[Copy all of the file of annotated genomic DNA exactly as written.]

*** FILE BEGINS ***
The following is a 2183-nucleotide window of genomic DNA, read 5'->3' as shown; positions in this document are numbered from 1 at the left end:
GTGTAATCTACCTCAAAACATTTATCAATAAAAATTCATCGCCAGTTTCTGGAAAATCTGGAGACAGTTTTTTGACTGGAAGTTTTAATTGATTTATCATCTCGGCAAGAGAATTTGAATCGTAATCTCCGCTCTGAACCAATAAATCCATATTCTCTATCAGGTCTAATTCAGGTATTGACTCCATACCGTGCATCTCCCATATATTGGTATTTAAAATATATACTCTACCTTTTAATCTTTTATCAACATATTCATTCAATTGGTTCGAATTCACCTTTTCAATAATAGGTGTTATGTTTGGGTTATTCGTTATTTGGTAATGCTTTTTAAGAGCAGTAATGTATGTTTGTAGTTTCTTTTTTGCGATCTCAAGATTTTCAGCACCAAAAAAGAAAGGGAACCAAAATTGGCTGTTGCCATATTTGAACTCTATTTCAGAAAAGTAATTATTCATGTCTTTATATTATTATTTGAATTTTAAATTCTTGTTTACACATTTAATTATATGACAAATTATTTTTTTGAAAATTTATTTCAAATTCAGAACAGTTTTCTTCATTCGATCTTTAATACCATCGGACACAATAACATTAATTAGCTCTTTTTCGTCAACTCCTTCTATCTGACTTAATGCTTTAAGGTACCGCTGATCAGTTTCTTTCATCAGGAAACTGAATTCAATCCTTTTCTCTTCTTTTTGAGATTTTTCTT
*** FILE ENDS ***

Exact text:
The following is a 2183-nucleotide window of genomic DNA, read 5'->3' as shown; positions in this document are numbered from 1 at the left end:
GTGTAATCTACCTCAAAACATTTATCAATAAAAATTCATCGCCAGTTTCTGGAAAATCTGGAGACAGTTTTTTGACTGGAAGTTTTAATTGATTTATCATCTCGGCAAGAGAATTTGAATCGTAATCTCCGCTCTGAACCAATAAATCCATATTCTCTATCAGGTCTAATTCAGGTATTGACTCCATACCGTGCATCTCCCATATATTGGTATTTAAAATATATACTCTACCTTTTAATCTTTTATCAACATATTCATTCAATTGGTTCGAATTCACCTTTTCAATAATAGGTGTTATGTTTGGGTTATTCGTTATTTGGTAATGCTTTTTAAGAGCAGTAATGTATGTTTGTAGTTTCTTTTTTGCGATCTCAAGATTTTCAGCACCAAAAAAGAAAGGGAACCAAAATTGGCTGTTGCCATATTTGAACTCTATTTCAGAAAAGTAATTATTCATGTCTTTATATTATTATTTGAATTTTAAATTCTTGTTTACACATTTAATTATATGACAAATTATTTTTTTGAAAATTTATTTCAAATTCAGAACAGTTTTCTTCATTCGATCTTTAATACCATCGGACACAATAACATTAATTAGCTCTTTTTCGTCAACTCCTTCTATCTGACTTAATGCTTTAAGGTACCGCTGATCAGTTTCTTTCATCAGGAAACTGAATTCAATCCTTTTCTCTTCTTTTTGAGATTTTTCTT